26 Jun 2003
Attendees see a new UV source with an output that can be tuned to anything between CW and pulses of a few nanoseconds.
TuiLaser of Germany has introduced a compact excimer-lamp that uses an electron beam, rather than a gas discharge, to stimulate light emission. The company says its e-lux is fully tunable from continuous wave (CW) right down to pulses as short as a few nanoseconds.
“For the first time it is possible to produce excimer radiation which is homogeneous, and has a variable time structure (ns-pulsed up to full continuous waves),” said Jochen Wieser of TuiLaser.
In contrast to other excimer sources, the e-lux is electrode-free and does not rely on a gas discharge. It uses an electron-beam that is separated from the gas by a thin film. The electrons react with the gas over a small area, which gives control over the final size of the emitted beam.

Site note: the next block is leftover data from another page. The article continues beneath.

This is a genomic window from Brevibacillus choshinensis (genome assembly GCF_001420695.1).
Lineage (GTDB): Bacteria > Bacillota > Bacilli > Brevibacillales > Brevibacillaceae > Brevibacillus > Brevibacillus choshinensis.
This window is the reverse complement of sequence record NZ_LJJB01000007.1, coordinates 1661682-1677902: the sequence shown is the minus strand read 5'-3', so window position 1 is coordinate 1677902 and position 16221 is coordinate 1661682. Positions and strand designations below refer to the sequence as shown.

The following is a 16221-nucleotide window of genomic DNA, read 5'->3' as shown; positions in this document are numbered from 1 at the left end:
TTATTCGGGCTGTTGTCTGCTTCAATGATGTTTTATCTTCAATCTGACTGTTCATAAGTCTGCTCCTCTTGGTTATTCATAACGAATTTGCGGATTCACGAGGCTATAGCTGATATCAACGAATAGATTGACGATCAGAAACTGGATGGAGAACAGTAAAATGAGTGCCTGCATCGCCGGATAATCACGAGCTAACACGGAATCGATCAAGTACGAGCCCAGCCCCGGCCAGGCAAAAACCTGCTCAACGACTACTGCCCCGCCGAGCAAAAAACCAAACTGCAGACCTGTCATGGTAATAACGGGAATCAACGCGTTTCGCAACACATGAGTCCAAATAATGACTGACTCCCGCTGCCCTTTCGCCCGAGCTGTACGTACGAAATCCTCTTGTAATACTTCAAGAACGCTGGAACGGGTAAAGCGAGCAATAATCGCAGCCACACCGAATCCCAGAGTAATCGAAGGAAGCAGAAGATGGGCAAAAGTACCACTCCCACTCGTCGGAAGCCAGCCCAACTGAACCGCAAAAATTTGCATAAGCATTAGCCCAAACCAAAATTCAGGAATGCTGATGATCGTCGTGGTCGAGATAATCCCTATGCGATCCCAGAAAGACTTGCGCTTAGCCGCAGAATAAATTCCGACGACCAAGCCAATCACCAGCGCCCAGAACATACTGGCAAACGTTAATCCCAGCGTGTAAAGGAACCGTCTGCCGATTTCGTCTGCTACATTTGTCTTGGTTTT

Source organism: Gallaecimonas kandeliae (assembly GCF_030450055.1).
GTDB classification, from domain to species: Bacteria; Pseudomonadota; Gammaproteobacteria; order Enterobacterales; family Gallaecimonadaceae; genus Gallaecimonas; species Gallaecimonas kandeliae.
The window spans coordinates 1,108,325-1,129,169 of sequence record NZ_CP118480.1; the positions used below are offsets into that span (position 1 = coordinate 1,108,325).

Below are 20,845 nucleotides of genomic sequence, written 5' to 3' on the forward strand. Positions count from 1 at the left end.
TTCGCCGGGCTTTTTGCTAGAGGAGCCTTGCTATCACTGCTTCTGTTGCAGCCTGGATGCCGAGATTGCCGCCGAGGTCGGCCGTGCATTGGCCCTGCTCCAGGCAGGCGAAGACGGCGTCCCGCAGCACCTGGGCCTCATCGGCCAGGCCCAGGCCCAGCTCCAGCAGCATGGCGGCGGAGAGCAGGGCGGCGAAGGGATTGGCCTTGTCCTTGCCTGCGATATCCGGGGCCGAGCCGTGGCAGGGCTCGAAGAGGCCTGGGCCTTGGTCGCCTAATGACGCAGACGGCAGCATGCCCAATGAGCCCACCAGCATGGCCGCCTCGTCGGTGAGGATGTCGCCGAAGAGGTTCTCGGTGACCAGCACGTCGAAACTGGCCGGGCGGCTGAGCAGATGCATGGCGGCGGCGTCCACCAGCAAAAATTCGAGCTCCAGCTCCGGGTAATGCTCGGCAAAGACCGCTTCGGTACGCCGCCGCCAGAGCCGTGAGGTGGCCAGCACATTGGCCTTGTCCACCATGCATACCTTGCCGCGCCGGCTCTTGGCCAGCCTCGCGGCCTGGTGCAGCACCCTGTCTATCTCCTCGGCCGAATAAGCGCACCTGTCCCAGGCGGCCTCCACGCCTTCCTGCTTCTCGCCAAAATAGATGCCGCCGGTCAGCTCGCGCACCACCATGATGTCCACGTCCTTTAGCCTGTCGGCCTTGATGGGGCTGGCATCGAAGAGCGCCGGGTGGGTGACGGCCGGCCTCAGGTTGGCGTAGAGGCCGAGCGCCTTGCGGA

Wieser says that the beauty of the e-beam configuration is that you can modulate the electron beam and the emitted light will exactly mirror the pattern. He also says that lamp can have an efficiency approaching 40%.
The company is exhibiting two prototypes at the Laser show. The first has an output of 308 nm and the second emits at 121nm. Wieser says though the same technique can be used to generate light at the full range of excimer wavelengths including 157, 193 and 248nm.
TuiLaser is currently putting the final touches to the prototype versions of the e-lux and hopes to begin selling the product by the end of the year.